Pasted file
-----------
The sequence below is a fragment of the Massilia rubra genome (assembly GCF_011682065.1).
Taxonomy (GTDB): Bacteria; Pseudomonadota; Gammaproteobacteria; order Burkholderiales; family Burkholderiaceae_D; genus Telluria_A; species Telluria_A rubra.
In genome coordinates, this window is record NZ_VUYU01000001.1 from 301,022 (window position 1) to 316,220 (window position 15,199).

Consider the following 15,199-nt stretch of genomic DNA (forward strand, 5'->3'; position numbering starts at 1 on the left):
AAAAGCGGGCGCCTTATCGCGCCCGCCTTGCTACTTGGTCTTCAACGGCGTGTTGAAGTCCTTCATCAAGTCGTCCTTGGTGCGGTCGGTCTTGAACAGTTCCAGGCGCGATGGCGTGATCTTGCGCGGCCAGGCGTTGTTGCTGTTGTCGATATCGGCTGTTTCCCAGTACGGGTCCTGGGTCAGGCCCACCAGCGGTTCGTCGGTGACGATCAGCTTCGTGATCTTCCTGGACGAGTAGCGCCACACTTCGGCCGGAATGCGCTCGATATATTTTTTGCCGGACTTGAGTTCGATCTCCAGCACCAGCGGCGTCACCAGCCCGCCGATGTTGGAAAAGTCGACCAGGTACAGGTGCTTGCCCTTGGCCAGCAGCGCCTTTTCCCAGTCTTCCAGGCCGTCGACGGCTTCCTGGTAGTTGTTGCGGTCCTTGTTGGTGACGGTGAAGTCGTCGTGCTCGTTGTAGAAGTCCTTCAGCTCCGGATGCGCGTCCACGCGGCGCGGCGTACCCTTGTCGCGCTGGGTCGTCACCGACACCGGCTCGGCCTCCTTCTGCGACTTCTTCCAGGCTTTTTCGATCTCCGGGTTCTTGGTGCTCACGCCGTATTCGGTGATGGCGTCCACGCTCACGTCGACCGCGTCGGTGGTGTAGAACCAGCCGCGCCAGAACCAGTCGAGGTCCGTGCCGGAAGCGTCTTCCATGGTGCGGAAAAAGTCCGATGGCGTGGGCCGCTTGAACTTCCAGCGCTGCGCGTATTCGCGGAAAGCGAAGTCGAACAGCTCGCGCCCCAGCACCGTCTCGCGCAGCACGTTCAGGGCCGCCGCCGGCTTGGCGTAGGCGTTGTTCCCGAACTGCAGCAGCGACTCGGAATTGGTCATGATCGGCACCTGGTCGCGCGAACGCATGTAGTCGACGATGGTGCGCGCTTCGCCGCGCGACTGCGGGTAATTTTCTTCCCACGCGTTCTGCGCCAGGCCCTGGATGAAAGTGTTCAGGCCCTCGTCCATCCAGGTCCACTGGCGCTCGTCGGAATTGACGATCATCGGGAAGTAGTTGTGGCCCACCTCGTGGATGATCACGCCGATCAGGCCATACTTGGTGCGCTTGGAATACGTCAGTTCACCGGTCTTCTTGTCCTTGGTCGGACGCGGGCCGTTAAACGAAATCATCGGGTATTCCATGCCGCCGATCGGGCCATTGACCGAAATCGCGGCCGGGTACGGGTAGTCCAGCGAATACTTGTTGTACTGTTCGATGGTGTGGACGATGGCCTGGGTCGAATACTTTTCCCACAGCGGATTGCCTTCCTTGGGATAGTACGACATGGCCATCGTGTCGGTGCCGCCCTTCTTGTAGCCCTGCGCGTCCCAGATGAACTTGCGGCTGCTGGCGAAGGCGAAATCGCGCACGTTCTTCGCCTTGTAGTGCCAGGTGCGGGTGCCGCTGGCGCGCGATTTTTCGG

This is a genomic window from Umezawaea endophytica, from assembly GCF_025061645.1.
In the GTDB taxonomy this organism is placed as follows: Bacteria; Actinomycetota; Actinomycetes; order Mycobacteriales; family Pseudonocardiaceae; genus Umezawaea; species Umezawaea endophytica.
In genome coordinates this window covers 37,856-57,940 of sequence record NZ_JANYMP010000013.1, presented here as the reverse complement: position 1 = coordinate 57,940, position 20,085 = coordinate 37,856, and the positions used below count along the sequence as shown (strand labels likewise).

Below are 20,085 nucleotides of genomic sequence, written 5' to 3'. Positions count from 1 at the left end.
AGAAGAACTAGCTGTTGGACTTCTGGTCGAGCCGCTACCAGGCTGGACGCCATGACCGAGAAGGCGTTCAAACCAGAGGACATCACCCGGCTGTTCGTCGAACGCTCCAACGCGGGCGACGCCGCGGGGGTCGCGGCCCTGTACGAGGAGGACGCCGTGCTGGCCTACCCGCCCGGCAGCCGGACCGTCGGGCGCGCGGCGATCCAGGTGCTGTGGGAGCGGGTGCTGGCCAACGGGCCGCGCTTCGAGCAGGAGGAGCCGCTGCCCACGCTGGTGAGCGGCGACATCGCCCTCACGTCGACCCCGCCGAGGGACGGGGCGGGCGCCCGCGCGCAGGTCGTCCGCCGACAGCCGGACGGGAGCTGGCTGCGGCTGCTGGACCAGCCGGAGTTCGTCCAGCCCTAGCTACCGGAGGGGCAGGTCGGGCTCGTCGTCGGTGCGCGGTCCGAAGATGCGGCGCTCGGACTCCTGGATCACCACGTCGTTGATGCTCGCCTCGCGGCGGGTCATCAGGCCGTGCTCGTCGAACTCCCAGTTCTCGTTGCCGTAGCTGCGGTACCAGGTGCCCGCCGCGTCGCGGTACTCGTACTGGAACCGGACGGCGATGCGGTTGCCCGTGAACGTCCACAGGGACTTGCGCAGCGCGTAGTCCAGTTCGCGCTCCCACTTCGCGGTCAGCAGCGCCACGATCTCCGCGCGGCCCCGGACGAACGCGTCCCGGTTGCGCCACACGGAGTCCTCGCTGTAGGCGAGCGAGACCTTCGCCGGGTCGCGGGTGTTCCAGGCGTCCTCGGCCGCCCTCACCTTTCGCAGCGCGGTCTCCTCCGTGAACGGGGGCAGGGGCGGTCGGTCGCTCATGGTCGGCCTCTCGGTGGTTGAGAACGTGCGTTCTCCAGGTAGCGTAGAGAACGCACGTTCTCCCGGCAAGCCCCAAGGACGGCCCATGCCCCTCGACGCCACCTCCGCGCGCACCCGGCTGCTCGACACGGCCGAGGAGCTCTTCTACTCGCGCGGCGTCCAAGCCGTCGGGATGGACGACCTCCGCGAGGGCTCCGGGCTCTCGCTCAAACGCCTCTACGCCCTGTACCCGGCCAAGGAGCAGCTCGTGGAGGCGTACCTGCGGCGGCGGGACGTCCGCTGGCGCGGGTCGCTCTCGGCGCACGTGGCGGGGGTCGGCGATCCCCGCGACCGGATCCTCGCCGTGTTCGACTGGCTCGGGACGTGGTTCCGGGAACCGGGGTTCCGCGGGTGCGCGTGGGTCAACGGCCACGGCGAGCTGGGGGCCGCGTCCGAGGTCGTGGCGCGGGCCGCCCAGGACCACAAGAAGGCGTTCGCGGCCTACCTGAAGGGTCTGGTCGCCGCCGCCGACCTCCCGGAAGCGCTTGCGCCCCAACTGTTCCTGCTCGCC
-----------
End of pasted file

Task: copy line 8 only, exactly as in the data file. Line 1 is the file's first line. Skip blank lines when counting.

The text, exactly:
In genome coordinates this window covers 37,856-57,940 of sequence record NZ_JANYMP010000013.1, presented here as the reverse complement: position 1 = coordinate 57,940, position 20,085 = coordinate 37,856, and the positions used below count along the sequence as shown (strand labels likewise).